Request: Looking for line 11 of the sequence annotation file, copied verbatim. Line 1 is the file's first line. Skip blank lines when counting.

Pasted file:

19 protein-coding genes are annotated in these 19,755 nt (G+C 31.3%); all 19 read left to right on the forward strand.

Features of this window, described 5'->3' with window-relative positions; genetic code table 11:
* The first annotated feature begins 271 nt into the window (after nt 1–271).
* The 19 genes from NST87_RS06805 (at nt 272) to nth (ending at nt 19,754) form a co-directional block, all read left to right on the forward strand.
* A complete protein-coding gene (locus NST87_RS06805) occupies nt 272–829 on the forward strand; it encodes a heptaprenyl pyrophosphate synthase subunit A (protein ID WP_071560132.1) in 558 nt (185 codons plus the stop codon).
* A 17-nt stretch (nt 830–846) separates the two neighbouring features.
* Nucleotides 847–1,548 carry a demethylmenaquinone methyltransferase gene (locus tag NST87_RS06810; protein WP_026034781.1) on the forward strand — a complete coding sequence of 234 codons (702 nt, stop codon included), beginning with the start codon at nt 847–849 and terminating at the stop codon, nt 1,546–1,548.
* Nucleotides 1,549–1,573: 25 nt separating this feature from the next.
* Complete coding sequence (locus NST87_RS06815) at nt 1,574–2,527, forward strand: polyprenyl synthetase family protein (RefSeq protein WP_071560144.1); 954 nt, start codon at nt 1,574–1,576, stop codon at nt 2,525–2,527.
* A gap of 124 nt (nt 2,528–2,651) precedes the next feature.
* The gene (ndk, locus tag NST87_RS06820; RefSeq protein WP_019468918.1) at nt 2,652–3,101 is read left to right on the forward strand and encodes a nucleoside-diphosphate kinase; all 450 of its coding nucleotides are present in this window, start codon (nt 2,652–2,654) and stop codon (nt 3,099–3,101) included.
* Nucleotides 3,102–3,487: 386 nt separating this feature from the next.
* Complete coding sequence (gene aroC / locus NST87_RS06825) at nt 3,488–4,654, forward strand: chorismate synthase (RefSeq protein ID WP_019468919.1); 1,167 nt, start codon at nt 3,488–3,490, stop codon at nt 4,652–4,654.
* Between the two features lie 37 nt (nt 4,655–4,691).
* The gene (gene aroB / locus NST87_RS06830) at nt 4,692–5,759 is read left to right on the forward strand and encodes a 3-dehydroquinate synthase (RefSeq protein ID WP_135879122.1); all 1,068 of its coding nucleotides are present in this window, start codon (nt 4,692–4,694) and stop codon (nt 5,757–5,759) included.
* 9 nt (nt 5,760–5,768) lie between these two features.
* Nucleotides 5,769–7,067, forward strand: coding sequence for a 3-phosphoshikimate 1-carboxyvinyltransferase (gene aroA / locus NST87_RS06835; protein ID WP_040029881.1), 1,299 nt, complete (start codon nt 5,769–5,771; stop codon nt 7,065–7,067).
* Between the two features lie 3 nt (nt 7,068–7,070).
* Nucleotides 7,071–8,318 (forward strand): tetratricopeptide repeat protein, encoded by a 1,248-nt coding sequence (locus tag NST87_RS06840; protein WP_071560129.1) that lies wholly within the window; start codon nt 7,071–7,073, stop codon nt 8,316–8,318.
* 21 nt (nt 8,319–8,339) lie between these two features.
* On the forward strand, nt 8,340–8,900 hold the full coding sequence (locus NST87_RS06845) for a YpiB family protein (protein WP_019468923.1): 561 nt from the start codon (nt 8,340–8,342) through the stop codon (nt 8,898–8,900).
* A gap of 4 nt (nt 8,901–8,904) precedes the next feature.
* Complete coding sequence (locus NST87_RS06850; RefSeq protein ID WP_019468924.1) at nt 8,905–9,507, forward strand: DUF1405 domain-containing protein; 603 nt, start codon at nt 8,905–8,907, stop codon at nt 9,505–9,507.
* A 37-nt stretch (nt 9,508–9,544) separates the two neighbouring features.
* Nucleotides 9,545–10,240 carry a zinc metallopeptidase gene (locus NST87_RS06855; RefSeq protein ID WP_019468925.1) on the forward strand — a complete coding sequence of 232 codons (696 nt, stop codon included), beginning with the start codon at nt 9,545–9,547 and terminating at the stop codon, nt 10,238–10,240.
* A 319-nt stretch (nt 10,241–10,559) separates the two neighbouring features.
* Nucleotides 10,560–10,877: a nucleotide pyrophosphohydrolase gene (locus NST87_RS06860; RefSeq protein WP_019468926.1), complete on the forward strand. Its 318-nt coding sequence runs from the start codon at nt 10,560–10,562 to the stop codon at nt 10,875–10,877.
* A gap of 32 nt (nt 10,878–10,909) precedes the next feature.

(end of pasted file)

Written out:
* The gene (ndk, locus tag NST87_RS06820; RefSeq protein WP_019468918.1) at nt 2,652–3,101 is read left to right on the forward strand and encodes a nucleoside-diphosphate kinase; all 450 of its coding nucleotides are present in this window, start codon (nt 2,652–2,654) and stop codon (nt 3,099–3,101) included.